People to Run From

After dinner, I’m mailed back to my father in a suitcase.

The tablecloth is edible. Gold is edible. God is edible too.

Don’t believe the words on the table—they’re not food.

I’m worried someone will walk in and take my plate away.

The men I grew up with ate white rice burritos.

Sometimes the stars feel nearby. Sometimes they write.

When my parents fought about rent, the ends of my body came and went.

My father climbs out of my body at night in search of gold chains

He can pawn at Don Roberto Jewelers.

At some point, a pattern will emerge—at some point, all of it will make sense.

A vast table, laid out with fruits, vegetables, and smoked meats.

Gold is edible. Fathers are edible too.

Mom makes a list of chores for my brother and I to avoid being slapped

Or asked to assume the position from across the room.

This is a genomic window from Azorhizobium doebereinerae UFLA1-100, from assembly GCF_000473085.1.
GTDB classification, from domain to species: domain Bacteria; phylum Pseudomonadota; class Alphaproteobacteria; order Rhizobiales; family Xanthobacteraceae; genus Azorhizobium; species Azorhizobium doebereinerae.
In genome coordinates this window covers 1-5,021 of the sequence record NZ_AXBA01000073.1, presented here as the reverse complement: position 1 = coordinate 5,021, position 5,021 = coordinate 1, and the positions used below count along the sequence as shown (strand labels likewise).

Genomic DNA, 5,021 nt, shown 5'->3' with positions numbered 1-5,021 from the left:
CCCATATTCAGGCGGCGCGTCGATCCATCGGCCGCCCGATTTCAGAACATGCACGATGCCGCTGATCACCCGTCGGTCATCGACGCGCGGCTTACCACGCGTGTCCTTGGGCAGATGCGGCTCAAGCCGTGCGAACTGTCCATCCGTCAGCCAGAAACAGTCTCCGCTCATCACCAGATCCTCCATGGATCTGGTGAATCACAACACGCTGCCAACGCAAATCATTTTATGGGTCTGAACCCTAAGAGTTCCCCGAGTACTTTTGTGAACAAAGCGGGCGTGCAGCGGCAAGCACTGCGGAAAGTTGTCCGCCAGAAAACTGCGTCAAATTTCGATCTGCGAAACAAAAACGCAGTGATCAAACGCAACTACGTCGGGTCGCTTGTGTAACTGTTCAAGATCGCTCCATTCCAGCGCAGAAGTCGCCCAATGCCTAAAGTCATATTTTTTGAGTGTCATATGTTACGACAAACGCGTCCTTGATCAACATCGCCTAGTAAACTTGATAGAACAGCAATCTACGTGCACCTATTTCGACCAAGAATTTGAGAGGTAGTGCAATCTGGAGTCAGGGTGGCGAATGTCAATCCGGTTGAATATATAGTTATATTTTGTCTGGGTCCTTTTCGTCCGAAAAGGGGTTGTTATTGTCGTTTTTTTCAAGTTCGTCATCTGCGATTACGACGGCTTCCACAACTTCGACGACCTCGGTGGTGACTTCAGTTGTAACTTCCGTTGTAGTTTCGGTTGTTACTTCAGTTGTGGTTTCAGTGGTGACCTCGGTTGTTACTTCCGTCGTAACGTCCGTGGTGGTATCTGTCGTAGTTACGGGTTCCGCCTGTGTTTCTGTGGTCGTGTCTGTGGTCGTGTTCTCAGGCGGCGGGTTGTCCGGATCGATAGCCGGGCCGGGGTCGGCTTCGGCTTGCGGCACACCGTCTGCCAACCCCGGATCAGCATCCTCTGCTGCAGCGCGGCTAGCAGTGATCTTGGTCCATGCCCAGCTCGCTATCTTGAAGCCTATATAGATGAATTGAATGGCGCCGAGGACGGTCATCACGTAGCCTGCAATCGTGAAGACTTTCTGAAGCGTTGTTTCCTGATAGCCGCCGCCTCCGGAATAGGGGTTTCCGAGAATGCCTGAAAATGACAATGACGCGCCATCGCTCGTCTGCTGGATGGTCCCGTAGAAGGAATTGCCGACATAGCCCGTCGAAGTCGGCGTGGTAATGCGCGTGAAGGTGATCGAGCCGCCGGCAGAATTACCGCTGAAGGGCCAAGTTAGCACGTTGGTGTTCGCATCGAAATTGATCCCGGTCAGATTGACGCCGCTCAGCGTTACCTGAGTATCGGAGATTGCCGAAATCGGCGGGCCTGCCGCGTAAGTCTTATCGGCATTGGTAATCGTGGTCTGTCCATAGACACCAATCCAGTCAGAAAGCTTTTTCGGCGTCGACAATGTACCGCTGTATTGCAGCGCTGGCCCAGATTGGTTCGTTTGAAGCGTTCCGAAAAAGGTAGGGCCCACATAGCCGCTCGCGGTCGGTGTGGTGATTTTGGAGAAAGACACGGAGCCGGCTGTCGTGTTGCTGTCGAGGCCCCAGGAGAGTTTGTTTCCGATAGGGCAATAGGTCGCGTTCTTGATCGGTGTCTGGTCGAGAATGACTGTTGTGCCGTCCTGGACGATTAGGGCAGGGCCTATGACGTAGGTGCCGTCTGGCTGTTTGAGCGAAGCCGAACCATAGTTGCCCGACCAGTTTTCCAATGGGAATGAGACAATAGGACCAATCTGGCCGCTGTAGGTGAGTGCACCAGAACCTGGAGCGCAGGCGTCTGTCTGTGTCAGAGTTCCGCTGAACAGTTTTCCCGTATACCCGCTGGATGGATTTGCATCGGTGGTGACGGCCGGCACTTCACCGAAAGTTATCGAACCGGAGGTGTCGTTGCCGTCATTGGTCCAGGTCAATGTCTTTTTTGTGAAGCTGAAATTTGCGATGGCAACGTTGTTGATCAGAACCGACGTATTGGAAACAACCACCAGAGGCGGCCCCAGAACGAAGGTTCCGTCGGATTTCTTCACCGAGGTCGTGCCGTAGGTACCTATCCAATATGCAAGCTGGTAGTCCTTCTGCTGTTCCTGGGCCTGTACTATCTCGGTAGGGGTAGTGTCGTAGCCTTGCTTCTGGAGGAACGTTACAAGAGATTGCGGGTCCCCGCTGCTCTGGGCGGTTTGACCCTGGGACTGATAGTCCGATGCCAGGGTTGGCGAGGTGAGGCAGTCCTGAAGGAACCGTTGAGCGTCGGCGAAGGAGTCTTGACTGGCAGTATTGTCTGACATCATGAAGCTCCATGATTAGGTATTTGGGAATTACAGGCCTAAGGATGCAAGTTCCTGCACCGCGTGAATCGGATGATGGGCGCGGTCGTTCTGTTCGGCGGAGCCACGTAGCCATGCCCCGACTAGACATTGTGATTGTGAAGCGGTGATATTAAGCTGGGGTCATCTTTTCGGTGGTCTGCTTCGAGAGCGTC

We are nuisances, embarrassments, party-squatters to teenage parents.

At my cousin’s wedding: birria, red rice and potato salad.

Then into the bathroom—I go.

I try but can’t stop putting certain things inside me.

For a long time, I thought all girls were disciplined this way,

Thrown into the dark to reckon with thoughts.

He told me the vein inside had broken—put that in my book.

Fairy tales about girls who’ve been wronged.

Copyright © 2023 by Diana Marie Delgado. Originally published in Poem-a-Day on January 23, 2023, by the Academy of American Poets.